The Collection of Classical Antiquities
The Collection of Classical Antiquities contains about 4,000 items from the ancient cultures of the Mediterranean countries. The Collection features Greek and Roman ceramics, bronze and terracotta figurines, Greek and Latin inscriptions, antique coins and plaster casts of Classical sculptures.
The University already had some antiquities in their possession in the 19th century. With the establishment of a professorship in classical ancient history in 1909, the acquisition of classical antiquities for use in teaching became more methodical.
The first official mention of the collection was in 1913, when it was stored at the home of the then professor, Sam Wide. The subject of classical studies did not yet have its own premises, but in 1920 it moved into Gustavianum and the collections could be expanded. Items from Uppsala University’s Museum of Nordic Prehistory and from the University’s Art Collections were transferred to the Collection of Classical Antiquities, and the National Museum in Stockholm also deposited a number of items.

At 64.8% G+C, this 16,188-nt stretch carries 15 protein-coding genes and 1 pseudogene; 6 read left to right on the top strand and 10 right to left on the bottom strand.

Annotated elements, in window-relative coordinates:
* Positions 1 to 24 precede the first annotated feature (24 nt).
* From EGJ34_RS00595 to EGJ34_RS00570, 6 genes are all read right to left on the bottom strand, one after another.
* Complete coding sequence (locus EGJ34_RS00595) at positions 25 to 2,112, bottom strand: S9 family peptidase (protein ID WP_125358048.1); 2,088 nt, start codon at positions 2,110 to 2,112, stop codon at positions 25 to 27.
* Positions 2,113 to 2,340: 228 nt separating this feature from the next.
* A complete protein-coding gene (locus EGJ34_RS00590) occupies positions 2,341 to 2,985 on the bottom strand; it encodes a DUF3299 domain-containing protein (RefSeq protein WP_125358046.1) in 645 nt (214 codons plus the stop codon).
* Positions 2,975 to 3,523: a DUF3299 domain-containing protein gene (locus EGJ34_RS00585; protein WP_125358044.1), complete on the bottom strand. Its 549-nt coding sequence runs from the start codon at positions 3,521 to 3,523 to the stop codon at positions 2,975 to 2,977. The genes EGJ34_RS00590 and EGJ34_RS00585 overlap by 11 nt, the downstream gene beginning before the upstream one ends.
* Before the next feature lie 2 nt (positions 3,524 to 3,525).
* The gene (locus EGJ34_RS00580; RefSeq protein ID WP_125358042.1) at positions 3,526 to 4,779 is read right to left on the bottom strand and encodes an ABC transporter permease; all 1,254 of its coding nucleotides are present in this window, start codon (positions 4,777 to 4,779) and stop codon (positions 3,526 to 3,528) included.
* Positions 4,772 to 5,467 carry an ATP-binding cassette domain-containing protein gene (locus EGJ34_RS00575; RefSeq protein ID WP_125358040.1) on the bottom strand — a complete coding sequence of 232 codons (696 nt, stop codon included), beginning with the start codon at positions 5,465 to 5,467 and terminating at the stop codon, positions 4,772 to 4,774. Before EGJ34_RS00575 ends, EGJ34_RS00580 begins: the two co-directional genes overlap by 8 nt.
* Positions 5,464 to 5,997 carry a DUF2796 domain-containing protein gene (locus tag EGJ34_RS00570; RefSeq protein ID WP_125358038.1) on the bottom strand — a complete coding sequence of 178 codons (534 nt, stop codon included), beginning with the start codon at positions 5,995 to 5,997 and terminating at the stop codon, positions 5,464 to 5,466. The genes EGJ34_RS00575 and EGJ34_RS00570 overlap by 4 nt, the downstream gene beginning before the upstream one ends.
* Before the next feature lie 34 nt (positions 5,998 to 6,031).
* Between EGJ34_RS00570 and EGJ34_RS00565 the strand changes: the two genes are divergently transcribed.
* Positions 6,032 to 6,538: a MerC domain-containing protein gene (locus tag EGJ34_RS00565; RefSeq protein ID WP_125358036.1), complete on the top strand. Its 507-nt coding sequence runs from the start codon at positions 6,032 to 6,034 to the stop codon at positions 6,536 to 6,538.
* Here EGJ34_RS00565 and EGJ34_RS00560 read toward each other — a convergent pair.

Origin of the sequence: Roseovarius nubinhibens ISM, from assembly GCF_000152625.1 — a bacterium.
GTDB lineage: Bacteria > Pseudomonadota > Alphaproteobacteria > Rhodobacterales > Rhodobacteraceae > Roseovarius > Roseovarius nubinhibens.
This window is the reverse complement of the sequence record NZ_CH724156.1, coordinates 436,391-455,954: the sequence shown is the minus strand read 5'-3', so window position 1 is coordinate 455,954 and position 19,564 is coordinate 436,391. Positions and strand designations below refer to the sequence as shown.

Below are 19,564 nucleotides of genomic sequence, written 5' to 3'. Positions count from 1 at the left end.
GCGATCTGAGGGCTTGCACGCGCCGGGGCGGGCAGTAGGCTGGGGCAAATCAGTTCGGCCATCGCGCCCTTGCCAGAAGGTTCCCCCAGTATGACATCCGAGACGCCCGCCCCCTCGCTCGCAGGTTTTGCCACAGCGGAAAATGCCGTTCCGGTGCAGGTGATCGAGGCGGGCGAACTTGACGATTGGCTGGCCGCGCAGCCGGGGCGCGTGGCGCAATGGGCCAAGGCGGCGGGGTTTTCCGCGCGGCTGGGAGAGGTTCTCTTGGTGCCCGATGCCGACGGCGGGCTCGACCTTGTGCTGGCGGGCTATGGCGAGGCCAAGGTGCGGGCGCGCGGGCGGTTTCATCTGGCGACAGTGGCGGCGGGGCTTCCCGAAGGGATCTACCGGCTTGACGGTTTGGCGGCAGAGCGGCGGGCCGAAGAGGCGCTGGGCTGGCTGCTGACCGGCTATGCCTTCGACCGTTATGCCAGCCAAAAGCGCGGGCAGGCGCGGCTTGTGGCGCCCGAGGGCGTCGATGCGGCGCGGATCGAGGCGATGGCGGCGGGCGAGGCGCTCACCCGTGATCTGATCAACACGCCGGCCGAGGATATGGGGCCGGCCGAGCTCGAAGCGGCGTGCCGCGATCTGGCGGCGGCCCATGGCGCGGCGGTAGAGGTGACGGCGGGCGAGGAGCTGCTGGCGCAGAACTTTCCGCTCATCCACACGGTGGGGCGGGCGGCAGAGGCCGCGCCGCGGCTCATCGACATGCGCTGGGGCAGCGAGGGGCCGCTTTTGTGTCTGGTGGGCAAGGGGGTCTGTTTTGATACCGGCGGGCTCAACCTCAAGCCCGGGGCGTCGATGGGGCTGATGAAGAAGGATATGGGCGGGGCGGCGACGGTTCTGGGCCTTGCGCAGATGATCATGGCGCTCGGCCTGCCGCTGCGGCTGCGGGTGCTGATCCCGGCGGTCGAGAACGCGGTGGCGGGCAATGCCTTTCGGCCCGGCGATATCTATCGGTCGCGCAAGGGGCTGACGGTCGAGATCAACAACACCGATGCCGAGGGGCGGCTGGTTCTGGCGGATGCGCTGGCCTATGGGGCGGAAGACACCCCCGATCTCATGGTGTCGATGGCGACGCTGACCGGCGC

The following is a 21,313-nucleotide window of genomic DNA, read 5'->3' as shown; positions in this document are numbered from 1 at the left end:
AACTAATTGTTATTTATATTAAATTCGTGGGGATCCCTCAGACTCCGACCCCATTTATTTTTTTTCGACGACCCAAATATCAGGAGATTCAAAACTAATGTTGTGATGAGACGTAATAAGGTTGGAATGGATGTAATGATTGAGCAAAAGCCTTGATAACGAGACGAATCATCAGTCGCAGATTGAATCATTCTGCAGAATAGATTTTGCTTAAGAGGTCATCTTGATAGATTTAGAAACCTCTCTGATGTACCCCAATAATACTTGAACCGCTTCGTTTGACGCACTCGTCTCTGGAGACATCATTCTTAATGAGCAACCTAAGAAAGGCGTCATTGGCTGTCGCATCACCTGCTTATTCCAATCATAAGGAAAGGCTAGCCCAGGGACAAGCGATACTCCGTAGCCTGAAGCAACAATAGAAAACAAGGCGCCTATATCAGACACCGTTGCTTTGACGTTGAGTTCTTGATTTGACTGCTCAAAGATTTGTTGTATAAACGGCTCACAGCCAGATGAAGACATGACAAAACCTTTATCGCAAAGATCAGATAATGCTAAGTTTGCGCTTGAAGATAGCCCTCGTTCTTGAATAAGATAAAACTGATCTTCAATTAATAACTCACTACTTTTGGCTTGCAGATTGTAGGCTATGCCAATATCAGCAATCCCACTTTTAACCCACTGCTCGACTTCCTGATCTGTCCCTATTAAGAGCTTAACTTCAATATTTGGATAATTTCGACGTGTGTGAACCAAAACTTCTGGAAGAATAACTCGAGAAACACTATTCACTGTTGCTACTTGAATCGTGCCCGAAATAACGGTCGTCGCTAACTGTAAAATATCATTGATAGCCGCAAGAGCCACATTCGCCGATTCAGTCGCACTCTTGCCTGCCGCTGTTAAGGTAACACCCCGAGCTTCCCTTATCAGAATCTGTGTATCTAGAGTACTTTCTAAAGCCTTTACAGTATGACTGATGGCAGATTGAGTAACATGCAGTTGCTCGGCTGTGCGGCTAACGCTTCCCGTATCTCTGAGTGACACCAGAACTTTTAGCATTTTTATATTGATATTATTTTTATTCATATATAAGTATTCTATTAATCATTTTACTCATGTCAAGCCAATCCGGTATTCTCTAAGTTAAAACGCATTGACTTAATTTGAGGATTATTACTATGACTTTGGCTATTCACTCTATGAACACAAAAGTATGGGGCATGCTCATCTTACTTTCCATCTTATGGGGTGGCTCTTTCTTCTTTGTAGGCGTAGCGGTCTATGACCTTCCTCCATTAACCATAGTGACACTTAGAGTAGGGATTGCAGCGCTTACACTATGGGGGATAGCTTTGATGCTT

The Swedish cyprus expedition
Over time, the number of items in the collection has increased, mainly through donations and gifts, only in a few cases through purchases. Many of the objects have been donated by Swedish researchers who carried out excavations in various Mediterranean countries. During the mid-1930s the collections were expanded, partly with items from the Swedish Cyprus Expedition and partly from material from excavations in Asine (Greece), which generated about 25 tonnes of archaeological material. The latter material forms a separate collection, the Asine Collection.
The public was given the opportunity to see the antique items after 1955 when a completely new and permanent exhibition was opened in Gustavianum. It was also in association with this that the ‘Collection of Classical Antiquities’ became the official name. In 1985, around 15 tonnes of additional archaeological material came from Cyprus to the Collection of Classical Antiquities, when material from Arne Furumark's excavations in Sinda in the late 1940s was donated to Uppsala University. The collections are an important resource for students and researchers, both from our own university and from other universities in and beyond Sweden.
During the spring of 2011 Gustavianum conducted a conservation project to ensure the future of the unique Collection of Classical Antiquities.
The project was made possible thanks to financial support from King Gustav VI Adolf's Fund for Swedish Culture..
More information about the conservation project can be found in the menu on the left. Read more about King Gustav VI Adolf's Fund for Swedish Culture here: Konung Gustav VI Adolfs fond för svensk kultur.